Date: Mar 26, 2000 [ 0: 0: 0]

Subject: DNI-NEWS Digest - 24 Mar 2000 to 25 Mar 2000

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Subject: DNI-NEWS Digest - 24 Mar 2000 to 25 Mar 2000
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There are 6 messages totalling 346 lines in this issue.

Topics of the day:

1. Iran sees OPEC raising output by up to one mln bpd
2. Iranian Calls US Gesture Deceitful
3. Iraq says shoots down Iranian drone
4. Iraq Claims Shooting Down Iran Jet
5. Iran says hardliners behind reformist's shooting
6. Japan Charges Former Iranian Ambassador

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Date: Sat, 25 Mar 2000 13:26:30 EST
From: Sohrab68@AOL.COM
Subject: Iran sees OPEC raising output by up to one mln bpd

Iran sees OPEC raising output by up to one mln bpd


TEHRAN, March 25 (Reuters) - Iran said on Saturday it expected OPEC to
increase crude oil production by between 700,000 and one million barrels per
day at its meeting next week.

``We expect to have between 700,000 to one million barrels a day output
increase,'' said a senior oil ministry official, who asked not to be
identified.

``We have not agreed on more increases, and possibly we will not have more
than that,'' he told Reuters in Tehran.

Oil ministers of the Organisation of the Petroleum Exporting Countries (OPEC)
are to meet in Vienna on Monday to decide production from April 1.

It is widely expected to boost supplies from March 31, the expiry date of
year-long deep supply curbs which have trebled oil prices, in the face of
strong international pressure, mainly from the United States.

Iran, the second largest producer within OPEC, has strongly resisted a hefty
output increase sought by the United States, fearing that it may cause prices
to collapse.

The Iranian economy is just beginning to recover from a slump casused by low
prices of oil, the country's main source of hard cash.

``OPEC should not opt for a big increase under political pressure. This will
face its members with a catastrophy, after all the efforts taken to raise
prices,'' Oil Minister Bijan Zangeneh said on state radio on Saturday.

``We must move with the market and seek stability. We hope OPEC will make a
decision based on economic justifications, not political,'' he said.

Zangeneh, whose country is under U.S. energy sanctions, said Iran was
undaunted by U.S. pressures: ``American threats mean nothing to us. We have
no interests in the U.S. market.''

``We do not want consumers to face a shortage of supply, but at the same time
a collapse in prices threatens our national interests,'' he said.

Zangeneh said on Friday that a 20 percent decline in prices over the past two
weeks should make OPEC cautious about its approach to the second quarter of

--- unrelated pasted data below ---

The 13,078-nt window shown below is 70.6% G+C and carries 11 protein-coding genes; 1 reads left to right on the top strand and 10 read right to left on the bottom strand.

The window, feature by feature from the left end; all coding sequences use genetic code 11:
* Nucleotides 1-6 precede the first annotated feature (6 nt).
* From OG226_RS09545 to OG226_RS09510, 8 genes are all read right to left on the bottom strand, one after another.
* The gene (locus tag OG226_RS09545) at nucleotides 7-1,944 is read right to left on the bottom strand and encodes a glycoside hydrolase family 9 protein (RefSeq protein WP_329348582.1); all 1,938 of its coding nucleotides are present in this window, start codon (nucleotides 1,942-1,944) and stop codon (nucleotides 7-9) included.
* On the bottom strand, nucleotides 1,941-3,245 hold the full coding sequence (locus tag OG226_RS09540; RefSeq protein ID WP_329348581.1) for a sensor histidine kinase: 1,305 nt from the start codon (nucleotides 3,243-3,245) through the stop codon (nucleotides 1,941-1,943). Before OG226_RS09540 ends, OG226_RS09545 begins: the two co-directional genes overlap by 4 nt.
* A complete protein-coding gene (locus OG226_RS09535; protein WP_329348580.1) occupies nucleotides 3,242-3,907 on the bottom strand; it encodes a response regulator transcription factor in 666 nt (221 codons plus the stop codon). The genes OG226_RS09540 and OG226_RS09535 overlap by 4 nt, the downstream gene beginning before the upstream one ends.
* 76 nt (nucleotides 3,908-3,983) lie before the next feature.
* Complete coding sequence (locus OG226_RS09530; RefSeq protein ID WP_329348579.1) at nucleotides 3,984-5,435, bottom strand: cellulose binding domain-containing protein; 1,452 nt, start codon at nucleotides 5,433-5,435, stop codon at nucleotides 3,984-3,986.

this year.

Washington, alarmed by the soaring cost of gasoline, has said it wants OPEC
to push two million barrels per day of net new barrels into world oil markets
from April to fill up depleted tanks and cool down prices.

Leading producers, including OPEC powerhouse Saudi Arabia, are believed to
favour extra OPEC supply of about 1.5 million bpd from April 1.

------------------------------

Date: Sat, 25 Mar 2000 13:26:58 EST
From: Sohrab68@AOL.COM
Subject: Iranian Calls US Gesture Deceitful

Iranian Calls US Gesture Deceitful

By ALI AKBAR DAREINI
.c The Associated Press


TEHRAN, Iran (AP) - Iran's hard-line supreme leader slammed a U.S. gesture
aimed at improving ties as ``deceitful,'' saying Saturday that Iranians could
never forget American injustices.

State-run radio reported the comments by Ayatollah Ali Khamenei, the first
reaction from Iran's top leader to a March 17 speech in which U.S. Secretary
of State Madeleine Albright announced the lifting of some sanctions against
Iran.

``The Iranian nation and its authorities consider the United States to be
their enemy because America's past behavior is full of acts of hostility and
treason,'' Khamenei was quoted as saying.

In her speech, Albright acknowledged Iran had genuine grievances against the
United States. She said that Washington wanted to start a new relationship.

``The Americans are presuming that such acknowledgments, which did not even
include an apology, will cause the Iranian nation to forget America's acts of
treason, hostilities and injustices,'' Khamenei was quoted as saying.

Iran is caught up in a power struggle between anti-American hard-liners led
by Khamenei, and reformers led by President Mohammad Khatami. The president's
faction wants better ties with the United States, and Albright's gesture
followed a resounding reformist victory in last month's legislative elections
in Iran.

Khamenei brushed off Albright's acknowledgment that the United States had
been shortsighted for its involvement in a 1953 coup, and its support for the